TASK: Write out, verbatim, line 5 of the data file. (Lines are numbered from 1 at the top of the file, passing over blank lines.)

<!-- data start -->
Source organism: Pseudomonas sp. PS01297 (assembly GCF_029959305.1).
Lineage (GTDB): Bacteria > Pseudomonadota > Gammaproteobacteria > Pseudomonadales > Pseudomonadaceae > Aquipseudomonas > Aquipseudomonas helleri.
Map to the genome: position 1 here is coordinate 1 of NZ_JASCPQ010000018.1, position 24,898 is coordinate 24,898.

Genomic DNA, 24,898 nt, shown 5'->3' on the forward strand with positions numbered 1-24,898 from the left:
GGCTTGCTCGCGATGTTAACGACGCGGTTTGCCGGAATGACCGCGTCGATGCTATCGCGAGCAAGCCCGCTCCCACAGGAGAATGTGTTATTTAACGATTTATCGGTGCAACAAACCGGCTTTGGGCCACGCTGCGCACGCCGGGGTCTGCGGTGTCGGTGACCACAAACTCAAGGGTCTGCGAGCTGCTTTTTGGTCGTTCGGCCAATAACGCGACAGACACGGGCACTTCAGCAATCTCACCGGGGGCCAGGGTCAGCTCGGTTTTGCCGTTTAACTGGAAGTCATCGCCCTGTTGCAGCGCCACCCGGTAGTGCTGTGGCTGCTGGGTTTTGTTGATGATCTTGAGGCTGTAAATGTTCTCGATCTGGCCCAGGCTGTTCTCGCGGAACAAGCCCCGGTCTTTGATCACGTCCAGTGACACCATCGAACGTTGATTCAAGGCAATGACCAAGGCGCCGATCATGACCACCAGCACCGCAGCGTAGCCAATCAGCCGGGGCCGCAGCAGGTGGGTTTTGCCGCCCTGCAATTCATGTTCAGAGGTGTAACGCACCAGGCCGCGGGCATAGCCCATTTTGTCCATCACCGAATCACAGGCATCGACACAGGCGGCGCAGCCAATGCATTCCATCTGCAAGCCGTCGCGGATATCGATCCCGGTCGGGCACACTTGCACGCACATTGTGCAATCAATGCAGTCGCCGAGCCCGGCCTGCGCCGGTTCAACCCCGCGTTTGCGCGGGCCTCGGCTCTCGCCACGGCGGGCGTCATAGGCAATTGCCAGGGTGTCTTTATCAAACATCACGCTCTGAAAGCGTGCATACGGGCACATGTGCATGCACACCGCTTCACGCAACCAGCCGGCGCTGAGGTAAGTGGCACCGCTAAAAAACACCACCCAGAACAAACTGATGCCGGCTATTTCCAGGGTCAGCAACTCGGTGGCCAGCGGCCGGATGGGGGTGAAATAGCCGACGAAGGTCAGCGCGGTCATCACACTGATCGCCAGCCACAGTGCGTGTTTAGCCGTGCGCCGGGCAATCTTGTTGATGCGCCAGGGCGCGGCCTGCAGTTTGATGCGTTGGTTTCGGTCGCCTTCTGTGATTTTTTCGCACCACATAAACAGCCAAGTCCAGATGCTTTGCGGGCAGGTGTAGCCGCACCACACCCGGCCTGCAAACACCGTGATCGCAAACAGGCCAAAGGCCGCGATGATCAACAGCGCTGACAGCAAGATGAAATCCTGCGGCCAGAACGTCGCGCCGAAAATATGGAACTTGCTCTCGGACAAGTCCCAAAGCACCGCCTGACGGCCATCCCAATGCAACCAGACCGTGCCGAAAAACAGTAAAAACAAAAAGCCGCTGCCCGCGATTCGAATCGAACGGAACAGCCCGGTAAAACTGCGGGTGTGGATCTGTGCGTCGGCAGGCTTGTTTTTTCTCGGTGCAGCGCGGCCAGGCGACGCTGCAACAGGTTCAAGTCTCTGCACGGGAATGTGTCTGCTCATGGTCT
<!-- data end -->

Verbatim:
GGCTTGCTCGCGATGTTAACGACGCGGTTTGCCGGAATGACCGCGTCGATGCTATCGCGAGCAAGCCCGCTCCCACAGGAGAATGTGTTATTTAACGATTTATCGGTGCAACAAACCGGCTTTGGGCCACGCTGCGCACGCCGGGGTCTGCGGTGTCGGTGACCACAAACTCAAGGGTCTGCGAGCTGCTTTTTGGTCGTTCGGCCAATAACGCGACAGACACGGGCACTTCAGCAATCTCACCGGGGGCCAGGGTCAGCTCGGTTTTGCCGTTTAACTGGAAGTCATCGCCCTGTTGCAGCGCCACCCGGTAGTGCTGTGGCTGCTGGGTTTTGTTGATGATCTTGAGGCTGTAAATGTTCTCGATCTGGCCCAGGCTGTTCTCGCGGAACAAGCCCCGGTCTTTGATCACGTCCAGTGACACCATCGAACGTTGATTCAAGGCAATGACCAAGGCGCCGATCATGACCACCAGCACCGCAGCGTAGCCAATCAGCCGGGGCCGCAGCAGGTGGGTTTTGCCGCCCTGCAATTCATGTTCAGAGGTGTAACGCACCAGGCCGCGGGCATAGCCCATTTTGTCCATCACCGAATCACAGGCATCGACACAGGCGGCGCAGCCAATGCATTCCATCTGCAAGCCGTCGCGGATATCGATCCCGGTCGGGCACACTTGCACGCACATTGTGCAATCAATGCAGTCGCCGAGCCCGGCCTGCGCCGGTTCAACCCCGCGTTTGCGCGGGCCTCGGCTCTCGCCACGGCGGGCGTCATAGGCAATTGCCAGGGTGTCTTTATCAAACATCACGCTCTGAAAGCGTGCATACGGGCACATGTGCATGCACACCGCTTCACGCAACCAGCCGGCGCTGAGGTAAGTGGCACCGCTAAAAAACACCACCCAGAACAAACTGATGCCGGCTATTTCCAGGGTCAGCAACTCGGTGGCCAGCGGCCGGATGGGGGTGAAATAGCCGACGAAGGTCAGCGCGGTCATCACACTGATCGCCAGCCACAGTGCGTGTTTAGCCGTGCGCCGGGCAATCTTGTTGATGCGCCAGGGCGCGGCCTGCAGTTTGATGCGTTGGTTTCGGTCGCCTTCTGTGATTTTTTCGCACCACATAAACAGCCAAGTCCAGATGCTTTGCGGGCAGGTGTAGCCGCACCACACCCGGCCTGCAAACACCGTGATCGCAAACAGGCCAAAGGCCGCGATGATCAACAGCGCTGACAGCAAGATGAAATCCTGCGGCCAGAACGTCGCGCCGAAAATATGGAACTTGCTCTCGGACAAGTCCCAAAGCACCGCCTGACGGCCATCCCAATGCAACCAGACCGTGCCGAAAAACAGTAAAAACAAAAAGCCGCTGCCCGCGATTCGAATCGAACGGAACAGCCCGGTAAAACTGCGGGTGTGGATCTGTGCGTCGGCAGGCTTGTTTTTTCTCGGTGCAGCGCGGCCAGGCGACGCTGCAACAGGTTCAAGTCTCTGCACGGGAATGTGTCTGCTCATGGTCT